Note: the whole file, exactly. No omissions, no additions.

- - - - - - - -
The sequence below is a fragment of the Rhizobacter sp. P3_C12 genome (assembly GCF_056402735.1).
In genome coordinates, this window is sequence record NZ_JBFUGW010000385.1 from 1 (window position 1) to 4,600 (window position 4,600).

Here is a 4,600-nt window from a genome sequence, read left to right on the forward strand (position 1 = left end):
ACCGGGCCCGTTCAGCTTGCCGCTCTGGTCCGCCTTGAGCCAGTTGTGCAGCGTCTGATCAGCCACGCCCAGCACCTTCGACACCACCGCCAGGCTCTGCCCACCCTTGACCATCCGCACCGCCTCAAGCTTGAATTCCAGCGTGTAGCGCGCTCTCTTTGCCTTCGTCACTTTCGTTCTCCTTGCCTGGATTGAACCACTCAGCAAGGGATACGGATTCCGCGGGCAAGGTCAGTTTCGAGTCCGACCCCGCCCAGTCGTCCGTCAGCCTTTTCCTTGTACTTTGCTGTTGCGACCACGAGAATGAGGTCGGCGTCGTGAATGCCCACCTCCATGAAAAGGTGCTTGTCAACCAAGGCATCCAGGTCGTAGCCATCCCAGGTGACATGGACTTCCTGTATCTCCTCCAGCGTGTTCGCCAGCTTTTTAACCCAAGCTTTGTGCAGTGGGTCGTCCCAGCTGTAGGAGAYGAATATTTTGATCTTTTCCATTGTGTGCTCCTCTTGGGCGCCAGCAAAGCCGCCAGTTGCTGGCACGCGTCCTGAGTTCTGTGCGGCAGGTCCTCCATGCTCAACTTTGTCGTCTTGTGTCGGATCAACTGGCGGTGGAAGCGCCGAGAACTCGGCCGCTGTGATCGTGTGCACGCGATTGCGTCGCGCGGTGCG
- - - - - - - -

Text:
The sequence below is a fragment of the Rhizobacter sp. P3_C12 genome (assembly GCF_056402735.1).
In genome coordinates, this window is sequence record NZ_JBFUGW010000385.1 from 1 (window position 1) to 4,600 (window position 4,600).

Here is a 4,600-nt window from a genome sequence, read left to right on the forward strand (position 1 = left end):
ACCGGGCCCGTTCAGCTTGCCGCTCTGGTCCGCCTTGAGCCAGTTGTGCAGCGTCTGATCAGCCACGCCCAGCACCTTCGACACCACCGCCAGGCTCTGCCCACCCTTGACCATCCGCACCGCCTCAAGCTTGAATTCCAGCGTGTAGCGCGCTCTCTTTGCCTTCGTCACTTTCGTTCTCCTTGCCTGGATTGAACCACTCAGCAAGGGATACGGATTCCGCGGGCAAGGTCAGTTTCGAGTCCGACCCCGCCCAGTCGTCCGTCAGCCTTTTCCTTGTACTTTGCTGTTGCGACCACGAGAATGAGGTCGGCGTCGTGAATGCCCACCTCCATGAAAAGGTGCTTGTCAACCAAGGCATCCAGGTCGTAGCCATCCCAGGTGACATGGACTTCCTGTATCTCCTCCAGCGTGTTCGCCAGCTTTTTAACCCAAGCTTTGTGCAGTGGGTCGTCCCAGCTGTAGGAGAYGAATATTTTGATCTTTTCCATTGTGTGCTCCTCTTGGGCGCCAGCAAAGCCGCCAGTTGCTGGCACGCGTCCTGAGTTCTGTGCGGCAGGTCCTCCATGCTCAACTTTGTCGTCTTGTGTCGGATCAACTGGCGGTGGAAGCGCCGAGAACTCGGCCGCTGTGATCGTGTGCACGCGATTGCGTCGCGCGGTGCG